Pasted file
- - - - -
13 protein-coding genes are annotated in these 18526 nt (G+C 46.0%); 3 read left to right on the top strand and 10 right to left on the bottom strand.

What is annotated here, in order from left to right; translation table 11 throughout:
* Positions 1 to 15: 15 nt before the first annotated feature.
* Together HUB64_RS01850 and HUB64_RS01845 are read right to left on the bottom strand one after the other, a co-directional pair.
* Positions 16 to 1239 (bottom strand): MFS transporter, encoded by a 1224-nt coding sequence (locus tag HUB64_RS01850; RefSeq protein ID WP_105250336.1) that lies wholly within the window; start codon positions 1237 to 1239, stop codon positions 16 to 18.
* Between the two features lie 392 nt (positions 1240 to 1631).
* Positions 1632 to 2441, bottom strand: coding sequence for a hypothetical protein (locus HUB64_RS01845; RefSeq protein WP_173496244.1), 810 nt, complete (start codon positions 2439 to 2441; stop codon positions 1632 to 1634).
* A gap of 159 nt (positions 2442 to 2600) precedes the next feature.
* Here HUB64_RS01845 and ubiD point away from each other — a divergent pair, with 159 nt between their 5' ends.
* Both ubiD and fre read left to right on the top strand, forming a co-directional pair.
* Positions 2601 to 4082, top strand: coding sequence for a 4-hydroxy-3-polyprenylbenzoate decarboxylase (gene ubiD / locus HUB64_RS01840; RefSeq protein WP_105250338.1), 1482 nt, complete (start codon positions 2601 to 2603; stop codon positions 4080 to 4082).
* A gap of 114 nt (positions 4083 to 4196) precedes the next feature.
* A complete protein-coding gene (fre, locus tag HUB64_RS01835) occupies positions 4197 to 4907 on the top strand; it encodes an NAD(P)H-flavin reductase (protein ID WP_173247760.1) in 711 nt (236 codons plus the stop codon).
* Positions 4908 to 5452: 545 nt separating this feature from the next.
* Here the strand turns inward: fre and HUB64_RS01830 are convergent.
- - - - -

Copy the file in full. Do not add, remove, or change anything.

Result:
13 protein-coding genes are annotated in these 18526 nt (G+C 46.0%); 3 read left to right on the top strand and 10 right to left on the bottom strand.

What is annotated here, in order from left to right; translation table 11 throughout:
* Positions 1 to 15: 15 nt before the first annotated feature.
* Together HUB64_RS01850 and HUB64_RS01845 are read right to left on the bottom strand one after the other, a co-directional pair.
* Positions 16 to 1239 (bottom strand): MFS transporter, encoded by a 1224-nt coding sequence (locus tag HUB64_RS01850; RefSeq protein ID WP_105250336.1) that lies wholly within the window; start codon positions 1237 to 1239, stop codon positions 16 to 18.
* Between the two features lie 392 nt (positions 1240 to 1631).
* Positions 1632 to 2441, bottom strand: coding sequence for a hypothetical protein (locus HUB64_RS01845; RefSeq protein WP_173496244.1), 810 nt, complete (start codon positions 2439 to 2441; stop codon positions 1632 to 1634).
* A gap of 159 nt (positions 2442 to 2600) precedes the next feature.
* Here HUB64_RS01845 and ubiD point away from each other — a divergent pair, with 159 nt between their 5' ends.
* Both ubiD and fre read left to right on the top strand, forming a co-directional pair.
* Positions 2601 to 4082, top strand: coding sequence for a 4-hydroxy-3-polyprenylbenzoate decarboxylase (gene ubiD / locus HUB64_RS01840; RefSeq protein WP_105250338.1), 1482 nt, complete (start codon positions 2601 to 2603; stop codon positions 4080 to 4082).
* A gap of 114 nt (positions 4083 to 4196) precedes the next feature.
* A complete protein-coding gene (fre, locus tag HUB64_RS01835) occupies positions 4197 to 4907 on the top strand; it encodes an NAD(P)H-flavin reductase (protein ID WP_173247760.1) in 711 nt (236 codons plus the stop codon).
* Positions 4908 to 5452: 545 nt separating this feature from the next.
* Here the strand turns inward: fre and HUB64_RS01830 are convergent.